There were also some disappointments or bad bills the majority party passed, including:

  • House Bill 1589 begins the process for a natural gas ban by directing Puget Sound Energy to stop connecting new customers to gas and directs them to blend the gas and electric lines into one rate base. This will drive up energy costs for many people.
  • Senate Bill 6058 amends the Climate Commitment Act to facilitate a linkage of carbon markets with California and Quebec. We do not want to be tied to another state and/or country for our carbon market. We will lose autonomy and our prices are likely to further increase.
  • House Bill 2331 restricts local control of school board authority regarding instructional materials and school library materials.
  • Senate Bill 5462 requires the Office of Superintendent of Public Instruction to incorporate diversity, equity, and inclusion (DEI) into all new or revised state learning standards in every subject for every grade level. It also requires school districts to adopt inclusive curricula that study various groups. Right now, 60% of students are failing math and 50% are failing reading. Scores are even worse for minority and low-income children who fell further behind their peers during school closures. We should be concentrating on bringing our students up to grade level and not adding new requirements for the districts.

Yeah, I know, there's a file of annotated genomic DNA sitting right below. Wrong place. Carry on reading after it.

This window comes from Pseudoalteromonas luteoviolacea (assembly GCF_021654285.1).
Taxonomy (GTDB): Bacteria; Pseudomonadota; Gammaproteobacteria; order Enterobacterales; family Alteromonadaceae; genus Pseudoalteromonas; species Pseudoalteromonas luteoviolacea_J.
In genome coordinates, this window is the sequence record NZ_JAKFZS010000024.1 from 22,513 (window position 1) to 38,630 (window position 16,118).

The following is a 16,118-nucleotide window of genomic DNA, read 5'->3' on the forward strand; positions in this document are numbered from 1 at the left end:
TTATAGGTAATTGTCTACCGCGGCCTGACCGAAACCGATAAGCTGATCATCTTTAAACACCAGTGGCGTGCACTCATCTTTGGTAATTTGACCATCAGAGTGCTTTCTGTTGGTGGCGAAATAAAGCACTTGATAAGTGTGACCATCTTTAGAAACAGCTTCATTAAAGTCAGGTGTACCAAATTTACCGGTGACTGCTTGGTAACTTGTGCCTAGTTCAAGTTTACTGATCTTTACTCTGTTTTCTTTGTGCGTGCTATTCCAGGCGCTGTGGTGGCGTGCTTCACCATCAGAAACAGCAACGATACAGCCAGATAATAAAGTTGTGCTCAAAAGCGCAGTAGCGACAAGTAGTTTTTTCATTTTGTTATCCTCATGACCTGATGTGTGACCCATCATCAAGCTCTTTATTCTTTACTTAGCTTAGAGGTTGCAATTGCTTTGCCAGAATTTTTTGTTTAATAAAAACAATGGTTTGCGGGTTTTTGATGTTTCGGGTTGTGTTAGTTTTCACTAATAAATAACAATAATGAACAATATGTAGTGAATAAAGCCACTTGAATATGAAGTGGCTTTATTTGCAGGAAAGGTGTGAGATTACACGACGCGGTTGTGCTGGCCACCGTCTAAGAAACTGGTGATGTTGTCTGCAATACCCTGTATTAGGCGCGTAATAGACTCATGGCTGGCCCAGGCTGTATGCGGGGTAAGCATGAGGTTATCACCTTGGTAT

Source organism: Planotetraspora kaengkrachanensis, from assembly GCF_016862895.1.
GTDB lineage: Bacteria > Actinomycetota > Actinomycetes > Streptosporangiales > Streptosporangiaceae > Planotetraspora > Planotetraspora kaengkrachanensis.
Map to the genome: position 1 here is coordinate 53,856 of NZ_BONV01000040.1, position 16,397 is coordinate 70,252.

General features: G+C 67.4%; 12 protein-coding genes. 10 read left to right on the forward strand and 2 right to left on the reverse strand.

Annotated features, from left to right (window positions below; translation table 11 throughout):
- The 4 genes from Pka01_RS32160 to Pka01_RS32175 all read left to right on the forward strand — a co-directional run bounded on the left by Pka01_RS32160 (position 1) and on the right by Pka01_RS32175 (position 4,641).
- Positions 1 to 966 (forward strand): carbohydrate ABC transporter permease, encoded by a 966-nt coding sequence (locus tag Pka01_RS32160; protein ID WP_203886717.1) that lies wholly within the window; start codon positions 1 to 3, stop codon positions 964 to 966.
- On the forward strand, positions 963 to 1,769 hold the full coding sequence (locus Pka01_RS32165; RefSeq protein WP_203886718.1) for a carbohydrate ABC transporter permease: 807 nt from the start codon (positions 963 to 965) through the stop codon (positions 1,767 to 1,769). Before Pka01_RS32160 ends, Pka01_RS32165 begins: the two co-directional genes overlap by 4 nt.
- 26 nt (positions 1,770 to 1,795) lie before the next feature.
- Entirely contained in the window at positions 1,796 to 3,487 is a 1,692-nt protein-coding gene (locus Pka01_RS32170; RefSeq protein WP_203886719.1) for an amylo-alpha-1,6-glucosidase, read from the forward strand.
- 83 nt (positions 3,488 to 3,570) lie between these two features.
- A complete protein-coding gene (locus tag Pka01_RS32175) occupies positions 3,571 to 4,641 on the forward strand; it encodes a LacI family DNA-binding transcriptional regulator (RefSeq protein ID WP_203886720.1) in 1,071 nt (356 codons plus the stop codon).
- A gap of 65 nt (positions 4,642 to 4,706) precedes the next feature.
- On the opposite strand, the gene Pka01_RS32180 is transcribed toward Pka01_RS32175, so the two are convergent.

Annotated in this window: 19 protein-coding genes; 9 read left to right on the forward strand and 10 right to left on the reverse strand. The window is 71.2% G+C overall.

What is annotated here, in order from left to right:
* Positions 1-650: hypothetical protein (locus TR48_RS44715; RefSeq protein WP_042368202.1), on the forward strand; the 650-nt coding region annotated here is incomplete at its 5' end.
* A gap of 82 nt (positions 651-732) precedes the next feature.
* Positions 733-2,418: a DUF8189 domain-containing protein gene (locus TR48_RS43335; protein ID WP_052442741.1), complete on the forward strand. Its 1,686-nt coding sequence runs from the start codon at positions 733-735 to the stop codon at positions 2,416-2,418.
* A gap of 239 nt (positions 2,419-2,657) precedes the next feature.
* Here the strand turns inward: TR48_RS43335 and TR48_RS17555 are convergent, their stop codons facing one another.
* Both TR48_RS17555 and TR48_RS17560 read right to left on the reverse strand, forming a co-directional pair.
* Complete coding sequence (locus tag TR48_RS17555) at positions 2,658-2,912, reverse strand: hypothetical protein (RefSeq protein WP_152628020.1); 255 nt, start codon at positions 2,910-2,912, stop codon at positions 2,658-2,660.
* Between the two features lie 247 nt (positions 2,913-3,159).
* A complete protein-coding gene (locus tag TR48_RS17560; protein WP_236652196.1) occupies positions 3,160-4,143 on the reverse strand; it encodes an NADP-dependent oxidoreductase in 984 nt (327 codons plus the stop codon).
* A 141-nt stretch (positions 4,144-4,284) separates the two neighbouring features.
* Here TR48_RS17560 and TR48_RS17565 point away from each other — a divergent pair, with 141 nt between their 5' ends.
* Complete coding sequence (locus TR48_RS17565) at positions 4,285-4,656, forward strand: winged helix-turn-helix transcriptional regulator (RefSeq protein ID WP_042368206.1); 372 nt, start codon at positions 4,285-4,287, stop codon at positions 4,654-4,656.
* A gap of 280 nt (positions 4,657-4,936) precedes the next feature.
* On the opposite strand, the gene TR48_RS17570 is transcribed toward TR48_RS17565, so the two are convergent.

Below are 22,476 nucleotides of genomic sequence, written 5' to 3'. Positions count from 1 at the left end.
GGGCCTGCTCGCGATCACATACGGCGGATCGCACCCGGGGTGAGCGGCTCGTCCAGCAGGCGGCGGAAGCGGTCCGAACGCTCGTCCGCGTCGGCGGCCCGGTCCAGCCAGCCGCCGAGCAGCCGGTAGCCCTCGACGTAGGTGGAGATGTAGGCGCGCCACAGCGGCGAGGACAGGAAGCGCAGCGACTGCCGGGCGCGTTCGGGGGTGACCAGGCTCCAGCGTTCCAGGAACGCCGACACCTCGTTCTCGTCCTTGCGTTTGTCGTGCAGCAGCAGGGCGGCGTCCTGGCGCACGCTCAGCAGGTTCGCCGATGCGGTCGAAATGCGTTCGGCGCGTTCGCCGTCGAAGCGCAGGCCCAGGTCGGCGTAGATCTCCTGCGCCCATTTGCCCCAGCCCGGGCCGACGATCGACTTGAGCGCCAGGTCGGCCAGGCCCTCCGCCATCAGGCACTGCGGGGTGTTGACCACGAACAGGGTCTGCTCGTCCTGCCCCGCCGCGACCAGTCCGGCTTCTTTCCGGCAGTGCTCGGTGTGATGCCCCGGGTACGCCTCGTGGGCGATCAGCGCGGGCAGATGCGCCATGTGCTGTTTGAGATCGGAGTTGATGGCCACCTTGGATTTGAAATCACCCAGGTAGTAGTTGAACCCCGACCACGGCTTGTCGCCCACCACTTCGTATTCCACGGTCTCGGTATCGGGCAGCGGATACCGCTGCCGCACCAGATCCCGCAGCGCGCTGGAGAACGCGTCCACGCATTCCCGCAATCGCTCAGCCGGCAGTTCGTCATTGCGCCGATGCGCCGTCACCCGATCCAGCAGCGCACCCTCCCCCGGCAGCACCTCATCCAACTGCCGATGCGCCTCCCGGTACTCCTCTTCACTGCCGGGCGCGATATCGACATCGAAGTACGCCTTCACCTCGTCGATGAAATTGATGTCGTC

• House Bill 1282 requires contractors on covered projects to provide certain environmental, health, labor, and human resource data about construction materials used. We cannot continue to add costly regulations that increase the cost of housing and expect to solve our housing shortage.

State Supplemental Budgets

We also passed the three state government spending plans: the supplemental operating, transportation, and capital budgets. Here’s a brief recap of each.